Meiosis II o Prophase II: Chromosomesrecondense. Spindle fibers form between centrioles, which move toward opposite poles. o Metaphase II: Microtubule spindle apparatus attaches to chromosomes. Chromosomes align along spindle. o Anaphase II: Sister chromatids separate and move to opposite poles. o Telophase II: Chromatids arrive at each pole, and cell division begins. o Daughter cells: cell division is complete. Each cell ends up with half the original number of chromosomes.

2 Saint Louis University School of Medicine Batch 2015

Review of Embryology and Genetics PQ1 Dr. Jandoc

approximately 24 hours after ovulation (sperm cells: 48-72 hours). SPERMIOGENESIS - Transformation of spermatids into spermatozoa - Formation of the acrosome(part that penetrates membrane and enzyme of ovum) - Condensation of the nucleus (to facilitate swimming) - Formation of neck, middle piece, and tail - Shedding of most of the cytoplasm - Spermatogonium to mature spermatozoon: 64 days

OOGENESIS - Near birth, all primary oocytes have started prophase of meiosis I. - Instead of proceeding into metaphase, they enter the DIPLOTENE stage, a resting stage during prophase and will remain until just before ovulation. - During ovulation, primary oocytes enter metaphase of the 1st meiotic division. - Oocyte maturation inhibitor (OMI), a substance secreted by the follicular cells, brings about the diplotene stage. - Primary oocytes: o At birth: 7000,000 to 2M o Puberty: 400,000 o <500 will be ovulated o Menopause: 70,000 left - Meiosis II is completed only if the oocyte is fertilized. Otherwise, the cell degenerates

FERTILIZATION - Mature egg cell (illustration) o Red: zonapellucida o Yellow: cortical granules rich in enzymes o Blue: sperm - Sperm penetrates zonapellucidaacrosomal reaction penetration through zonapellucida and fusion with egg plasma membrane cortical granules affect zonapellucida, preventing further sperm penetration sperm nucleus enters egg cytoplasm fuse with nucleus of the oocyte zygote - Fertilization is complete when the haploid nucleus from the sperm fuses with the haploid egg nucleus creating the DIPLOID(46 chromosomes) nucleus of the ZYGOTE. - Polar bodies formed degenerate. - Occurs at the fallopian tube (ampulla)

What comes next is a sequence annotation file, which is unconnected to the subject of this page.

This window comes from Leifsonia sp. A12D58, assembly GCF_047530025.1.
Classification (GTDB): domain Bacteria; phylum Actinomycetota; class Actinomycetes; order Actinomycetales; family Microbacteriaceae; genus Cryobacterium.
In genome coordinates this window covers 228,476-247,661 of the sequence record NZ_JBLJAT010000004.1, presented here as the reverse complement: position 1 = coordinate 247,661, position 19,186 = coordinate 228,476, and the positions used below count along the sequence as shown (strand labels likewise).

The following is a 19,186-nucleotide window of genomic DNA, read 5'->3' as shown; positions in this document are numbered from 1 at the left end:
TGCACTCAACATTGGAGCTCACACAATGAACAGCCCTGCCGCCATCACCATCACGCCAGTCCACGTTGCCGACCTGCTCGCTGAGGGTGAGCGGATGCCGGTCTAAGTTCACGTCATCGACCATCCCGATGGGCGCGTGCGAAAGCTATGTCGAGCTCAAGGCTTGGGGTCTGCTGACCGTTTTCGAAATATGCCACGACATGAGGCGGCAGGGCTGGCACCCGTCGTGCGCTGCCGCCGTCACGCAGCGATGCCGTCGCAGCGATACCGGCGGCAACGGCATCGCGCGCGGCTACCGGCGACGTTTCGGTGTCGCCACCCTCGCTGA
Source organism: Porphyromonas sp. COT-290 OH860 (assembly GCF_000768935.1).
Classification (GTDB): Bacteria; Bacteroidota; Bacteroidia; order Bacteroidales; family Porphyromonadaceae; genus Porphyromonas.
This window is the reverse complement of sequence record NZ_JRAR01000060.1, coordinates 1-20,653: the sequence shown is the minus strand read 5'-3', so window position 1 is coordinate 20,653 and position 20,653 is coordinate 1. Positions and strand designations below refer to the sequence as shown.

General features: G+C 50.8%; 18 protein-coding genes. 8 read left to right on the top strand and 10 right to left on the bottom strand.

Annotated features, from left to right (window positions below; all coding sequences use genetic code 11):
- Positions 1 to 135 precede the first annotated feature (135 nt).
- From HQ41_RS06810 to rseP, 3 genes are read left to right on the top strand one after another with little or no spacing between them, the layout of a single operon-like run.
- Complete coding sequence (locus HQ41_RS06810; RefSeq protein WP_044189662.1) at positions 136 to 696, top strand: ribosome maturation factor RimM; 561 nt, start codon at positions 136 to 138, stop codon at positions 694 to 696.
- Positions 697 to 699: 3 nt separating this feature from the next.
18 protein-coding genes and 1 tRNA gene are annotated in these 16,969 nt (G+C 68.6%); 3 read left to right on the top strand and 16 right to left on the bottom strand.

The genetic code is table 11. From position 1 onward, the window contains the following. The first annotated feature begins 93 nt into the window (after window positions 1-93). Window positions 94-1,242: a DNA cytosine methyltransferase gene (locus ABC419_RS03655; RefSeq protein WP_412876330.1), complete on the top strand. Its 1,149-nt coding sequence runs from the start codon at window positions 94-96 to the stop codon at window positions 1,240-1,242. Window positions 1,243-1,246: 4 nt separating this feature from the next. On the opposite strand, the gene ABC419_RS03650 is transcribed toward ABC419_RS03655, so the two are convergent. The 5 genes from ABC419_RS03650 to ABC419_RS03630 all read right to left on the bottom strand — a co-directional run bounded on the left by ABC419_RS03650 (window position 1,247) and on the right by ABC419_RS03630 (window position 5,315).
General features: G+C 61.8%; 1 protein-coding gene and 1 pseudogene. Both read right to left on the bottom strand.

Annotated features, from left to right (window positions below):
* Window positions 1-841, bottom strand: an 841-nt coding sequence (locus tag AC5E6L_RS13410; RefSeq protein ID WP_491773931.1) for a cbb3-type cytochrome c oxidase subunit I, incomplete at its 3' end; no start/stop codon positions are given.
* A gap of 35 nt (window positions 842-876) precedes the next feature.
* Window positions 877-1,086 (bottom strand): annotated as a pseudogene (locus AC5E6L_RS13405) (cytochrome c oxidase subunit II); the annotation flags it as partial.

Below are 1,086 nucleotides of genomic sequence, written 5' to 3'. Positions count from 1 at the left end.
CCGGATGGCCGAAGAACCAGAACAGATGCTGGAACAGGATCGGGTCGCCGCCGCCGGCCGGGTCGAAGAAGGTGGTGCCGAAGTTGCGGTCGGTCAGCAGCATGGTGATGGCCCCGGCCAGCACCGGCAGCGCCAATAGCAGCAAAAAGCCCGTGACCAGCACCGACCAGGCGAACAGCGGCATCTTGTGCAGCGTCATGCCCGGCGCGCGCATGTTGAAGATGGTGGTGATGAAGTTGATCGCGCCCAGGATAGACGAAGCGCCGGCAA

3 Saint Louis University School of Medicine Batch 2015

Review of Embryology and Genetics PQ1 Dr. Jandoc

CLEAVAGE - Occurs during the 1st 4 days after fertilization - The principal developmental mechanism is cell division or mitosis. - Involves a series of cell divisions NOT accompanied by any growth - Takes place in the ampulla of fallopian tube - 1st day: 2-cell stage - 2nd day: 4-cell stage - 72 hrs after: 8-cell stage - Day 4: morula takes place - Day 5: blastocyst o Cells begin to undergo differentiation and morphogenesis. o Cells of the trophoblast mediate the implantation of the blastocyst into the uterine wall. o Implantation begins when the blastocyst comes in contact with the ENDOMETRIUM. This coincides during the time when the patient is waiting for menstruation to occur. Vaginal spotting may occur implantation bleeding. o Trophoblast is the source of placental circulation and responsible for implantation.